No, not this...
Nor even this...
More like this...
You know, when I joint the Navy.*
Guess where I got this brilliant post idea from?
As I grew and progressed through elementary school, junior high school, and high school, I had many experiences. Some great, some not so great, most pretty much standard growin' up fare.
I learned to love history, science, math and English, pretty much in that order. I wrestled and played football. FFA and 4-H. Bought a beautiful one-owner '69 Torino and ruined it with mags, fat white letter tires and side pipes. All the while I was biding my time. The sea sang a powerful song to me.
The school's career counselor wasn't down with the whole dark path thing. In his humble opinion, the only path to success led through college. The military was for, well, those kind of people; the knuckle dragging, mouth breathing dregs of society.
Of course, as a failed hippie and a tiny fish in a minuscule pond, he wasn't really the best example of that particular pathway to great success.
By some form of miraculous intervention I figured out how to join the Navy without official guidance or sanction.
A few days after graduation I jumped in my Torino and drove to the recruiting office in Scottsbluff. I knew enough to bring my birth certificate, social security card, and drivers license.
It was a good day for the Navy recruiter; there were six of us who thought we wanted to be sailors. He sat us down to take the ASVAB while he began typing up forms according the documents we presented.
We finished the test and he sent us to get some lunch while he hammered away on the typewriter. While we were gone he graded the test.
When we returned he gave us our scores. Five of us passed. The recruiter told the guy who failed that he could either study up for a few weeks and retake the test, "Or you can talk to this guy," he said, waving the Army recruiter into the room.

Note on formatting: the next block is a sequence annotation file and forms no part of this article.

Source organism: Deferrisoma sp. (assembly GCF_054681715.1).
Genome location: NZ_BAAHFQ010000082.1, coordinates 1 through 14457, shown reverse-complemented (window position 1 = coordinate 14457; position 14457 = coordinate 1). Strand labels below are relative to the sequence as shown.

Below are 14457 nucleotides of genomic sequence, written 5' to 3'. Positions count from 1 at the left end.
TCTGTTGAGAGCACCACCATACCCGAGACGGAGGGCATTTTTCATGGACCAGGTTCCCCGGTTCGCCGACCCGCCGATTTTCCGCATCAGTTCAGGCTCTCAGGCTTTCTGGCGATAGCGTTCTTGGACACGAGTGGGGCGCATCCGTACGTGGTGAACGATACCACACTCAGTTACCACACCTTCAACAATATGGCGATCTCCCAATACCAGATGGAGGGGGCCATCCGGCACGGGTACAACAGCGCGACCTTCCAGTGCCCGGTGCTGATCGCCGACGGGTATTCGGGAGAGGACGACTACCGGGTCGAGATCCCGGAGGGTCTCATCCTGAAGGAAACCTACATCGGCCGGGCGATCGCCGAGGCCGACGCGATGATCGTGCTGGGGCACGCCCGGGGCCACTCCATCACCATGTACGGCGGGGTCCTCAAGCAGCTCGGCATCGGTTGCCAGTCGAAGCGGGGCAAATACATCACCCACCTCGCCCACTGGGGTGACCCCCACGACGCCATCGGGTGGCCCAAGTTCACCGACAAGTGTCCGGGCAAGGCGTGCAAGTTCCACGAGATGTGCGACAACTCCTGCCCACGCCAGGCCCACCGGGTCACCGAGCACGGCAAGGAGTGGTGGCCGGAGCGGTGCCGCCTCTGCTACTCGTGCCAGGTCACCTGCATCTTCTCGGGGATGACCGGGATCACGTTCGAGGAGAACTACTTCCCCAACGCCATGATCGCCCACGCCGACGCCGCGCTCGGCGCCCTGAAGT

"Yeah, I'll talk to him."
Then the recruiter set up appointments for each of us to return the next day to finish and sign our enlistment contracts. He told us we could back out until the point where we boarded the bus to MEPS, after that we were stuck. "So think about it," he said. "If you come back for your appointment tomorrow you'll get a bus ride to Denver, do the physical and be sworn in the next day, and then be in boot camp the day after that."
So the next day I caught the bus, spent the night in a hotel in Denver, and went through the delightful physical the next day. The main memory I have of that is being one of about a hundred nekkid guys who were told to turn around and grab our ankles while the examiner inspected our brains with a flashlight.
|That third guy from the left is the one who decided to talk to the Army recruiter!|
I know there was a bunch of hurry up and wait, and I think I remember a guy (who I assume was a psychiatrist) asking me if I liked boys or girls. Most of the experience is just a blur to me now.
I do remember how it ended though. A couple-dozen of us were herded into nice room with military pictures on the wall and a flag-flanked lectern up front. Some really high-up officer dude entered and strode to the lectern. "Arright fellas, raise your right hands and repeat after me..."
Those of us who were able to survive the Swearing of the Oath of Enlistment were broken up into groups of six and each group was eventually herded into a cab which delivered us to Denver Stapleton. I can't remember if I was the squad leader/envelope bearer or not. Part of me thinks I was, part of me thinks I wasn't.
At Stapleton we checked in at the Western Airlines counter and were directed to a gate. Eventually a 727 pulled up, disgorged people who weren't in the military, then boarded a bunch of other people who weren't in the military. Plus six of us who were going to boot camp.
It wasn't my first time on an airliner, but it was in the first five. Sitting down and with my seat belt fastened I had the first real opportunity of the day to think about what I'd done and wonder about what was coming next.
I wasn't scared, and I was really happy to be finally embarking on my dream and adventure. But I was pretty nervous. I'd read books and seen movies. I knew there was an ordeal in front of me, and that I'd be tested in ways I couldn't yet imagine. I worried about whether or not I'd be able to make the grade.
It was dark when we landed at Lindbergh Field. Our little group sought and found the Military Check In Desk, and within a half-hour we boarded a (white as I recall) Navy bus. Ten or 15 minutes later we drove through the gates of NTC San Diego.
* I have no idea why I find this so amusing.